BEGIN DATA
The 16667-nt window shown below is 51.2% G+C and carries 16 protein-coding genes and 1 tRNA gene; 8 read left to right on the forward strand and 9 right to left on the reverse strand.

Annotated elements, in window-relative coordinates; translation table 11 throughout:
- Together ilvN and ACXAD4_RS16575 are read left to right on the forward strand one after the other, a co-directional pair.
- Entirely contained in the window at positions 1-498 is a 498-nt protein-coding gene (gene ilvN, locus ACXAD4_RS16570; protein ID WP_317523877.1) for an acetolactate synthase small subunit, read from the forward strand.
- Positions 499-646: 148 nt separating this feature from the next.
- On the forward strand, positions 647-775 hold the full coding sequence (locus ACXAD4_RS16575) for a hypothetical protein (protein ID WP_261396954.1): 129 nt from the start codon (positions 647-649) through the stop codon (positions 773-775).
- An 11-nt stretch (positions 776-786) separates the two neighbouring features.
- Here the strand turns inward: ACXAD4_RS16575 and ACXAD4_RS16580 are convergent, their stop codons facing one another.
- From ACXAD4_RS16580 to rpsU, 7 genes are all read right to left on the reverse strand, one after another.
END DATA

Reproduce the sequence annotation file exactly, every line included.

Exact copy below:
The 16667-nt window shown below is 51.2% G+C and carries 16 protein-coding genes and 1 tRNA gene; 8 read left to right on the forward strand and 9 right to left on the reverse strand.

Annotated elements, in window-relative coordinates; translation table 11 throughout:
- Together ilvN and ACXAD4_RS16575 are read left to right on the forward strand one after the other, a co-directional pair.
- Entirely contained in the window at positions 1-498 is a 498-nt protein-coding gene (gene ilvN, locus ACXAD4_RS16570; protein ID WP_317523877.1) for an acetolactate synthase small subunit, read from the forward strand.
- Positions 499-646: 148 nt separating this feature from the next.
- On the forward strand, positions 647-775 hold the full coding sequence (locus ACXAD4_RS16575) for a hypothetical protein (protein ID WP_261396954.1): 129 nt from the start codon (positions 647-649) through the stop codon (positions 773-775).
- An 11-nt stretch (positions 776-786) separates the two neighbouring features.
- Here the strand turns inward: ACXAD4_RS16575 and ACXAD4_RS16580 are convergent, their stop codons facing one another.
- From ACXAD4_RS16580 to rpsU, 7 genes are all read right to left on the reverse strand, one after another.